The pavilion was built like a Venetian villa: the upper central part is flanked by side wings that have open arched arcades resting on composite columns. The middle part has Ionic half columns and rounded arched windows. The statues in the middle of the façade are the goddess of fruit and gardens, Pomona, and the goddess of flowers and spring, Flora. Between them are the coat-of-arms of the Vondelpark and of Amsterdam.


Old postcard of the pavilion, A. T. Rooswinkel, 1885

The original pavilion

The pavilion originally had three halls. However, as early as 1890 a restaurant, designed by the architect Hamer, was added to the east side. Unfortunately, the pavilion was never a going concern and it regularly changed hands and functions. One problem was the continuous battle against water: the building lies at the lowest point in the Vondelpark.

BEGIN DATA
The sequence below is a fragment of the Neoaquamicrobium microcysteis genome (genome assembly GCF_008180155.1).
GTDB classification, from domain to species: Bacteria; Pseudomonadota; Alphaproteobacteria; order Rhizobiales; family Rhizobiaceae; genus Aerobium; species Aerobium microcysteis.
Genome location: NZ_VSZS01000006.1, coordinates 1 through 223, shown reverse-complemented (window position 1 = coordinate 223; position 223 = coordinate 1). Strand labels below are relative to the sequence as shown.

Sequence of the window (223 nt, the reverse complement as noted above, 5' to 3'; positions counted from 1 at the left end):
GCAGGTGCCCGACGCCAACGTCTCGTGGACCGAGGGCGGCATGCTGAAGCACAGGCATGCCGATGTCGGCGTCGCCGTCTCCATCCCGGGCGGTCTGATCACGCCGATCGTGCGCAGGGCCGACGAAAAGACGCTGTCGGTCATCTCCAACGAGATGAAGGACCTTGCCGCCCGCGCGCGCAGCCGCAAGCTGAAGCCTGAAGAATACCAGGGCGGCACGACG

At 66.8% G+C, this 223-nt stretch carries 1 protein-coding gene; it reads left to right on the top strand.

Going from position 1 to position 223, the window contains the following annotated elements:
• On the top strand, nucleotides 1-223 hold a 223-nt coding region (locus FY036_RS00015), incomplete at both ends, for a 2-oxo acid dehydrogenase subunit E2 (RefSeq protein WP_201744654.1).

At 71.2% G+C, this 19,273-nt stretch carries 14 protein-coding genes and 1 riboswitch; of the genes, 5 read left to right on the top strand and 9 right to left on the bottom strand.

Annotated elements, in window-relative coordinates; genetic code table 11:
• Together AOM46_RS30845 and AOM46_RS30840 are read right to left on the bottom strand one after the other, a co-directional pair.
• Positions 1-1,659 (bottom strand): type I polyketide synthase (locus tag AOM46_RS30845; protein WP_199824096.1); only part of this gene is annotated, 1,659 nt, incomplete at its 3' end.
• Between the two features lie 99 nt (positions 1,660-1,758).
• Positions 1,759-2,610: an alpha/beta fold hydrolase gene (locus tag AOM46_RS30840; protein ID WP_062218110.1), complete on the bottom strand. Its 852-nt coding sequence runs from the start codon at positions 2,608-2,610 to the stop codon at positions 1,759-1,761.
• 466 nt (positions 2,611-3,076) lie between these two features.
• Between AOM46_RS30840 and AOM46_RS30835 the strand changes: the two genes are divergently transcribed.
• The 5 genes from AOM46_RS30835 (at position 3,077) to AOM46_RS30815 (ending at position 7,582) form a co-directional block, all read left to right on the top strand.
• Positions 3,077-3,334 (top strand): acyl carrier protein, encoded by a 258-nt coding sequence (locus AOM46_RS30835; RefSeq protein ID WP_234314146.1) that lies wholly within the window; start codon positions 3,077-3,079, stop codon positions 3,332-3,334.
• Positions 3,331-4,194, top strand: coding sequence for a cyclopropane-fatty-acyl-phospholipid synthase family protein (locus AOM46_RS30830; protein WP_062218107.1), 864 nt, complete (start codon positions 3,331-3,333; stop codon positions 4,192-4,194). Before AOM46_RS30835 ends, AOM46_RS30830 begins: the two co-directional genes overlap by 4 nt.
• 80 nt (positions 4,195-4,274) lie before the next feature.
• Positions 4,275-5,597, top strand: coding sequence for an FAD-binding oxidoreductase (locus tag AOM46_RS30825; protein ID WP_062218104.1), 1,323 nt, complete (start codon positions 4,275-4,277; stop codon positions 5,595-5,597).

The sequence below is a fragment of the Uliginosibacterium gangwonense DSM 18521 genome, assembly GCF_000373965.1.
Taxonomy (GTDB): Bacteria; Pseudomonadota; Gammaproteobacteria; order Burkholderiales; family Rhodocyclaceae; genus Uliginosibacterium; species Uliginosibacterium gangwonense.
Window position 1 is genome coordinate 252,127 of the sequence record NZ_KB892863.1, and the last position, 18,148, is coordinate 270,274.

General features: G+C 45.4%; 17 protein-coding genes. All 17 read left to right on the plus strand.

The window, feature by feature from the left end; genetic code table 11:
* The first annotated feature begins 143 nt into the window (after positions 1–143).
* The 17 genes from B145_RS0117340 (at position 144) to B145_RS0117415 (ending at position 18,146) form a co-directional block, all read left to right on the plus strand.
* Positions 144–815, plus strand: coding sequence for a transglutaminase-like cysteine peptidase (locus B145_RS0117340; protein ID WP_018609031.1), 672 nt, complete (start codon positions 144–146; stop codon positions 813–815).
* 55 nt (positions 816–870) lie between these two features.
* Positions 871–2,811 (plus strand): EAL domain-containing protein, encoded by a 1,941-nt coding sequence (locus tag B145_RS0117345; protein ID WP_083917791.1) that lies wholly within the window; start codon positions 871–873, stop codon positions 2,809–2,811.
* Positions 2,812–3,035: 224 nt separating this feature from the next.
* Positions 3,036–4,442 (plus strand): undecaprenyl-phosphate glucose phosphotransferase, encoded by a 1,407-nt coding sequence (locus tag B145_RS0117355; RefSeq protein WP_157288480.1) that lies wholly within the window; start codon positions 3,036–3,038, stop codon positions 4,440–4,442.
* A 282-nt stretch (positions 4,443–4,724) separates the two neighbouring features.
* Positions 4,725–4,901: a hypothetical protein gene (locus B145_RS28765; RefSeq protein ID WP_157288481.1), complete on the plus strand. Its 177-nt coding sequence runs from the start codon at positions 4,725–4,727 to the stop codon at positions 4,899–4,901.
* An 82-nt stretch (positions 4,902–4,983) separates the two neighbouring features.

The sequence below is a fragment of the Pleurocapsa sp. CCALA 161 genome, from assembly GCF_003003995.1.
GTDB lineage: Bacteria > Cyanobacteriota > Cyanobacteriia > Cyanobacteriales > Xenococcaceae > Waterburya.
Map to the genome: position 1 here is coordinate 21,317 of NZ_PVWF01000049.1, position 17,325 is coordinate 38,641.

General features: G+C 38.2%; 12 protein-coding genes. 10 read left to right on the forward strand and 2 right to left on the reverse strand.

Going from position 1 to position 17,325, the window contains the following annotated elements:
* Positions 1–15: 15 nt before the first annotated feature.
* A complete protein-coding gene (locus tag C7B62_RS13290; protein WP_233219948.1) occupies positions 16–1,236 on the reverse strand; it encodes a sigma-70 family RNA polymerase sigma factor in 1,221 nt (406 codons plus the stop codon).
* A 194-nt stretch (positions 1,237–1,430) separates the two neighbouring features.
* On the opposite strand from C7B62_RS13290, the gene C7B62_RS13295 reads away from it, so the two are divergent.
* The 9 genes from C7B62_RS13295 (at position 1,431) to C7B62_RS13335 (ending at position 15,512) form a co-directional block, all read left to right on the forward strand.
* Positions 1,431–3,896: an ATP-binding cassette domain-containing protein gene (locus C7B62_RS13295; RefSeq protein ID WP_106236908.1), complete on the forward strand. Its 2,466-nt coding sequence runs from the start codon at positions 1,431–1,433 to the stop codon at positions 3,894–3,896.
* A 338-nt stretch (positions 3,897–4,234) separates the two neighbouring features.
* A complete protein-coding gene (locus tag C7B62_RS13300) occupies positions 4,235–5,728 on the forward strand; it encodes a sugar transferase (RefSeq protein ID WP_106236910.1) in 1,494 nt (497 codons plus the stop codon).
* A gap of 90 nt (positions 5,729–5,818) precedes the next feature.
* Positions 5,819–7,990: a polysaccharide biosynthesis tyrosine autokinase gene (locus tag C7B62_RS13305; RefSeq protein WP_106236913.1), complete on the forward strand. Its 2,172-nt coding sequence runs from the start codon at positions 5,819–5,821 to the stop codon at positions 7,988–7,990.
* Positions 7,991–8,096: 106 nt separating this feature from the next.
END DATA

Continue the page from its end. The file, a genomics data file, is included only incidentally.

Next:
Photo of pavilion interior, 1924

Cocktail parties

During the Second World War, the Germans occupied the pavilion. In 1947 it was reopened as an international cultural centre where dinner parties, theatre performances and fashion shows were held. The Holland Festival held high teas and cocktail parties here. From 1975 to 2011, the pavilion housed the Film Museum, with its gigantic collection of old and new films. During a renovation in 1991, the French Room and the restaurant were brought back to their original state.


The Vondelpark pavilion in use as Film Museum, 2006. Photo: J.M. Luijt